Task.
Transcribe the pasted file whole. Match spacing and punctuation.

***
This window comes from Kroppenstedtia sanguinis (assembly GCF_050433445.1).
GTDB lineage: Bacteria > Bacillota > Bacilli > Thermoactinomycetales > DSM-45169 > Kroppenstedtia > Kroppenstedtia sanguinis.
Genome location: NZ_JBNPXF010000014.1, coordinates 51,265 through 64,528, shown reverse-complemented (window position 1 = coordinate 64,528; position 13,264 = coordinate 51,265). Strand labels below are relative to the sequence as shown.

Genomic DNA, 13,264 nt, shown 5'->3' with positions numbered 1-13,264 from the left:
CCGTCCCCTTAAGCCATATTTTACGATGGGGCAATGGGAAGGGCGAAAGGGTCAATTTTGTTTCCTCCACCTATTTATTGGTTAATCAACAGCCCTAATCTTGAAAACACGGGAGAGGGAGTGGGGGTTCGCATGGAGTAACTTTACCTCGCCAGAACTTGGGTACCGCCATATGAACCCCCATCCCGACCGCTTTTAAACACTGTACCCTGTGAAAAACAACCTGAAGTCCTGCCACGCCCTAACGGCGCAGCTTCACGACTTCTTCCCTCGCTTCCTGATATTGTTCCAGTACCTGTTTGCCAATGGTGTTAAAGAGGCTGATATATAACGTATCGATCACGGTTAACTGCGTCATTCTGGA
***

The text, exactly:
This window comes from Kroppenstedtia sanguinis (assembly GCF_050433445.1).
GTDB lineage: Bacteria > Bacillota > Bacilli > Thermoactinomycetales > DSM-45169 > Kroppenstedtia > Kroppenstedtia sanguinis.
Genome location: NZ_JBNPXF010000014.1, coordinates 51,265 through 64,528, shown reverse-complemented (window position 1 = coordinate 64,528; position 13,264 = coordinate 51,265). Strand labels below are relative to the sequence as shown.

Genomic DNA, 13,264 nt, shown 5'->3' with positions numbered 1-13,264 from the left:
CCGTCCCCTTAAGCCATATTTTACGATGGGGCAATGGGAAGGGCGAAAGGGTCAATTTTGTTTCCTCCACCTATTTATTGGTTAATCAACAGCCCTAATCTTGAAAACACGGGAGAGGGAGTGGGGGTTCGCATGGAGTAACTTTACCTCGCCAGAACTTGGGTACCGCCATATGAACCCCCATCCCGACCGCTTTTAAACACTGTACCCTGTGAAAAACAACCTGAAGTCCTGCCACGCCCTAACGGCGCAGCTTCACGACTTCTTCCCTCGCTTCCTGATATTGTTCCAGTACCTGTTTGCCAATGGTGTTAAAGAGGCTGATATATAACGTATCGATCACGGTTAACTGCGTCATTCTGGA